Viewpoint

Charlotte Chamber: The City Council has an opportunity on HB2

Bob Morgan
Bob Morgan

From Bob Morgan, president of the Charlotte Chamber:

As The Charlotte City Council considers action regarding non-discrimination policies, some will argue that no deal is a good one. The chamber agrees that the only acceptable outcome are policies at the city and state level that prohibit discrimination against all people. We fear that if the City Council doesn’t take a first step, the crushing economic suffering, much of it hurting low wage hospitality workers, will continue for years while the courts ultimately resolve the issue.

The ask by the legislature that Charlotte act first carries with it an overture to begin rebuilding trust. To reject that overture likely only further impairs a relationship that needs repair. The legislature has made clear to anyone who will listen that once Charlotte acts they alone bear the burden of modifying HB2 to restore, and hopefully expand, non-discrimination provisions.

We often hear that our City Council “lit the match” in passing the non-discrimination ordinance earlier this year. The symbolism associated with the request that the Council rescind an ordinance that, like other ordinances, is on the books but invalid, carries with it the ability for our city to say we also subsequently acted to disarm members of the legislature who would make such claims.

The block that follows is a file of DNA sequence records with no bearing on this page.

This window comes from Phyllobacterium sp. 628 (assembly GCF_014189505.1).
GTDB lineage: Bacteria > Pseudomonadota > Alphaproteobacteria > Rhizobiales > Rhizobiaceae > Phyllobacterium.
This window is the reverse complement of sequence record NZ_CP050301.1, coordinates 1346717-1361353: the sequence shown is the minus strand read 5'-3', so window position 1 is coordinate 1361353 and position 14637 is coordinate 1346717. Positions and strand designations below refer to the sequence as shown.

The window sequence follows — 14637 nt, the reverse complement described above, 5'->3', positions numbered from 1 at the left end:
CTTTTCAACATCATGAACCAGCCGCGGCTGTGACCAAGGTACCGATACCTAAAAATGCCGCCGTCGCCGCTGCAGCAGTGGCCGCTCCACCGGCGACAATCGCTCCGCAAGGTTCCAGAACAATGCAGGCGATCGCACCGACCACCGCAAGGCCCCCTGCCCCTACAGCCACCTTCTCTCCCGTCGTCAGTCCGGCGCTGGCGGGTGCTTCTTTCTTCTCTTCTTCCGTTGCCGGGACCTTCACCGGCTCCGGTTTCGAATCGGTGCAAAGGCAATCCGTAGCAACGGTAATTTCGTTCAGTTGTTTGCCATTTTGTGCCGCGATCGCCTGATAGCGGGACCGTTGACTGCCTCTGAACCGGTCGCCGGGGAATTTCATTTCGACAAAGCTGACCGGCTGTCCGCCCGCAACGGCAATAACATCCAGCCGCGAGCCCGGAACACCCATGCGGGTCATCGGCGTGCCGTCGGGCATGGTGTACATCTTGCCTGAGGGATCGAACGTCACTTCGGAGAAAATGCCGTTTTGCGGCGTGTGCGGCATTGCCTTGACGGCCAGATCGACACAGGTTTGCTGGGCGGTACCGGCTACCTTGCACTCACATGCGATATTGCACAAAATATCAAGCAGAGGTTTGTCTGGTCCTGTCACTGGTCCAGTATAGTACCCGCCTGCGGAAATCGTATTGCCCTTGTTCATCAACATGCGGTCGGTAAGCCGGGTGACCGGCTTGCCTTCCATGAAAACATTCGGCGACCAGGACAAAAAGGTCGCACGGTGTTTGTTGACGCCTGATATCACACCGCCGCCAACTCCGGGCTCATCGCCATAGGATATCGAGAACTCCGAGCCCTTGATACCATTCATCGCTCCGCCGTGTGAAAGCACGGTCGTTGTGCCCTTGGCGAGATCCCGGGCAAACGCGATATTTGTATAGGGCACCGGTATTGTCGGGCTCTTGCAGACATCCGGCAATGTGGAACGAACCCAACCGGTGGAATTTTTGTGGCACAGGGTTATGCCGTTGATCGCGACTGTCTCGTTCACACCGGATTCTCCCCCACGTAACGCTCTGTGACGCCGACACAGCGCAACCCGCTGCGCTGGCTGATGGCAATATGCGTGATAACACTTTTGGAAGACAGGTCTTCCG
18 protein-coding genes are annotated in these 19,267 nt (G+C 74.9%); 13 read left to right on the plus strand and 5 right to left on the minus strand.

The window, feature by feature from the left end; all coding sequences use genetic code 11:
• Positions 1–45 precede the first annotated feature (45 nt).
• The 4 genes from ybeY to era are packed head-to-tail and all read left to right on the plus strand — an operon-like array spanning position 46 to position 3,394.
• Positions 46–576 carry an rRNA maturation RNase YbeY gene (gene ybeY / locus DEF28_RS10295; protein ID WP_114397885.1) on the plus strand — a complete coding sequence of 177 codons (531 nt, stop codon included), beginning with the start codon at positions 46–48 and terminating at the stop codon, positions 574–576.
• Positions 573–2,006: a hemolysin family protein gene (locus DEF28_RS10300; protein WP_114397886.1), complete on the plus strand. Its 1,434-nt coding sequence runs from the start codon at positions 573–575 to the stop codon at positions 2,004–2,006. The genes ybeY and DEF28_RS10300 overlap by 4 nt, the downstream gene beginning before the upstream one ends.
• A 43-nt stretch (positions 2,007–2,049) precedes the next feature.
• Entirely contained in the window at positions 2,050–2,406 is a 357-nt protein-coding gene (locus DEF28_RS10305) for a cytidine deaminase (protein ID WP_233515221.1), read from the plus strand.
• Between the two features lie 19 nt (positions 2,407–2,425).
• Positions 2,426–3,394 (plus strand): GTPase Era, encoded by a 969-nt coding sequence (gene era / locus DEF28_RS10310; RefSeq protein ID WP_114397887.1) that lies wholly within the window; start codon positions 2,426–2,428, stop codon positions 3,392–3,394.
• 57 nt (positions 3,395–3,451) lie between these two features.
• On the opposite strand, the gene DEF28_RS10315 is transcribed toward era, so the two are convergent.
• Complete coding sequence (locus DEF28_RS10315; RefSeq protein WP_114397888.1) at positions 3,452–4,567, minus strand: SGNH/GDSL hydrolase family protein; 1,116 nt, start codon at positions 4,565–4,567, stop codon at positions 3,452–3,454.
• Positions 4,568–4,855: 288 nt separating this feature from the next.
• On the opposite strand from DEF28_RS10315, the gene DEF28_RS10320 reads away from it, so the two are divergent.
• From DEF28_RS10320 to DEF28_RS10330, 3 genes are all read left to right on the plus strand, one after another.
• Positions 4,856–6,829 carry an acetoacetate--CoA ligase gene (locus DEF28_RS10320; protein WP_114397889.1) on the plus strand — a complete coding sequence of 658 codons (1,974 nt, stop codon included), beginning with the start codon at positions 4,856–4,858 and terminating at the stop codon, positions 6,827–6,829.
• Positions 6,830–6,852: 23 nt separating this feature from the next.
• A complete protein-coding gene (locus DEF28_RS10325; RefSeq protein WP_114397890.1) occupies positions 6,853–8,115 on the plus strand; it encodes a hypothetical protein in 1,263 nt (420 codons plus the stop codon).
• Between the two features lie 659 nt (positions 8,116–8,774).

To be clear, the Charlotte Chamber rejects discrimination in any form. We applaud the Council’s actions to pursue ordinances and take other actions that affirm our city as an open and welcoming place for all people, including the LGBT community, to live, work and enjoy all that our city has to offer.

We believe the Council should act to take the first step in a process we hope leads to reforms to HB2 that advance our city and state as places where discrimination is not tolerated – for anyone. Doing so demonstrates our city and legislature can be responsive to each other. Doing so will result in our city being engaged in advancing corrective legislation – not backing off its core and appropriate beliefs. Taking the first step is another opportunity for our city to demonstrate it is leading the effort in our state to advance the rights of the LGBT community to live their lives feeling safe and accepted and not discriminated against.

We support action on the issue during this session of the General Assembly that will expand protections for the LGBT community. It is also important to address concerns expressed by the NBA and others in the business community that the current policies have put our economic future at risk. Inaction by city council followed by inaction at the Legislative Building will not lead to progress by anyone’s definition.

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